Cigarette lighters sold in Nebraska that resemble children’s toys would require a safety feature under a measure advanced by senators Jan. 23.
LB403, as introduced by Hastings Sen. Les Seiler, would have banned the sale of novelty lighters in Nebraska. Violation of the proposed law would be a Class IV misdemeanor, punishable by a fine up to $500.
Adopted 31-3 on the third day of debate, an amendment brought by Ogallala Sen. Ken Schilz changed the bill to outlaw only lighters sold without a child-proof safety feature. The amendment “keeps in mind the safety of children,” he said, “and keeps the option to sell these items where appropriate.”
The bill defines a novelty lighter as a mechanical or electrical device typically used for lighting cigarettes, cigars or pipes and designed to resemble a cartoon character, toy, gun, watch, musical instrument, vehicle, animal, food or beverage container or a similar item that plays musical notes, has flashing lights or has more than one button or function.
The law would not apply to lighters:
• manufactured prior to Jan. 1, 1980;
• incapable of being fueled or lacking a device necessary to produce combustion or flame; and
• that are disposable and printed or decorated with a logo, label, decal, artwork or heat shrinkable sleeve.
Novelty lighters being transported through Nebraska or stored in nonretail facilities in the state also would be exempt from the ban.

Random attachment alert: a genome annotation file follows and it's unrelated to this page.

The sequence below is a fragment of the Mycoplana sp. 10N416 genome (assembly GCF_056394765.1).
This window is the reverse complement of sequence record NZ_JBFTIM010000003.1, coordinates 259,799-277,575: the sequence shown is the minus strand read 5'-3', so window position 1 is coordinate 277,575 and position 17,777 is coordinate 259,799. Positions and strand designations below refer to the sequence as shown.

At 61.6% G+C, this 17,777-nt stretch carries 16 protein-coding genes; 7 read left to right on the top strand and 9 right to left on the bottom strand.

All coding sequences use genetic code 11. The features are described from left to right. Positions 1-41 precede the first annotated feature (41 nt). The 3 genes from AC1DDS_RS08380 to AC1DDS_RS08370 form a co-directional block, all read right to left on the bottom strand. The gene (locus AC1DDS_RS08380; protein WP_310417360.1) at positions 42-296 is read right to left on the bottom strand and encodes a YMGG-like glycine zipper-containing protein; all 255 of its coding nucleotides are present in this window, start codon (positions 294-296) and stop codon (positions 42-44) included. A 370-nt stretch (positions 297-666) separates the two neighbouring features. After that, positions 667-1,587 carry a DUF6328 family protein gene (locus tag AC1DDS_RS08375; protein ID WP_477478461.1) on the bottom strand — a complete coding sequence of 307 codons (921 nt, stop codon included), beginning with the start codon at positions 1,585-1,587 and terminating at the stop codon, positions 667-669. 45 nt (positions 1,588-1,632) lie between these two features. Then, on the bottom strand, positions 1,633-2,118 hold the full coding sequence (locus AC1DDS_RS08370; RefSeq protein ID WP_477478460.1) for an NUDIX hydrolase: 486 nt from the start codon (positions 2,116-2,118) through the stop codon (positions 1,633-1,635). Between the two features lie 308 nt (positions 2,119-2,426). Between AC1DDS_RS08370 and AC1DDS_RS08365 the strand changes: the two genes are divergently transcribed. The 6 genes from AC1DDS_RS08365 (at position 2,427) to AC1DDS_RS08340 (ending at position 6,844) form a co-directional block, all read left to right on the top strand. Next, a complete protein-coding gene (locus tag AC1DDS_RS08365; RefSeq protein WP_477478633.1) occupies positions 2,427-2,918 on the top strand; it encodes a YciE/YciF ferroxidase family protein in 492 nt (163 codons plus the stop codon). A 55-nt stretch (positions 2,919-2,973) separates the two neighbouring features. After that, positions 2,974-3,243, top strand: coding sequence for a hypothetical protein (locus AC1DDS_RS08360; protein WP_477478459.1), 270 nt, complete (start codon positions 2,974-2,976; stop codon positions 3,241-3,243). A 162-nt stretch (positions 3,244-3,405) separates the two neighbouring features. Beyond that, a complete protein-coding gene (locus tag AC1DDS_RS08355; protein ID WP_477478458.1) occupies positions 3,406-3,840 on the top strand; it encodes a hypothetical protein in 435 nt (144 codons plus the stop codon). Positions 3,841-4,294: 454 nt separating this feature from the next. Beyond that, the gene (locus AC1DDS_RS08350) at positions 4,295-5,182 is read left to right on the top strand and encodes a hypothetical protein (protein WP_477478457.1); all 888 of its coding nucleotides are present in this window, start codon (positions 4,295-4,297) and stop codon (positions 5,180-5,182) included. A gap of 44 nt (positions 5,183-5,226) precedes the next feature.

A Judiciary Committee amendment, adopted 35-0, added refillable standard lighters to the proposed list of exempted devices.
Seiler said the bill would protect children from injury who might mistake a novelty lighter for a toy. The senator recounted his inspection of a tractor-shaped lighter that likely would send flames “right in the chest” of a child who played with it.
Malcolm Sen. Ken Haar supported the bill, saying children have no way of telling the difference between a toy and a dangerous item such as a novelty lighter.
“Common sense tells us that lighters that look like toys will cause harm,” he said. “They’re dangerous and not necessary.”
Papillion Sen. Bill Kintner opposed LB403, saying the responsibility of protecting children should be left to parents. He brought several technical amendments that either failed or were withdrawn.
“At what point do we stop regulating parents?” Kintner asked.
Hoskins Sen. Dave Bloomfield said he opposed the bill because of the negative effects it could have on merchants who sell the lighters. Passing LB403 “would create another reason that makes Nebraska retail struggle,” he said.
Lincoln Sen. Colby Coash, who opposed the bill, introduced an amendment that would have delayed the bill’s enactment date until Jan. 1, 2015. Coash said he was concerned that a ban on novelty lighters would burden retailers with products they could no longer sell. Moving the operative date of the law would give them a chance to exhaust their supply, he added.
The amendment failed on a 17-29 vote.
Bancroft Sen. Lydia Brasch brought an amendment that would have prevented the sale of novelty lighters to those younger than 18. Her amendment failed 10-25.
Calling them “attractive nuisances,” Seiler compared toy-shaped lighters to other dangerous things children are drawn to, such as swimming pools. A ban on novelty lighters is no different from a law requiring pools to be surrounded by fences, he said.
Omaha Sen. Ernie Chambers agreed.
“Children need protection of society,” he said.
Senators advanced the amended bill to select file on a 33-5 vote.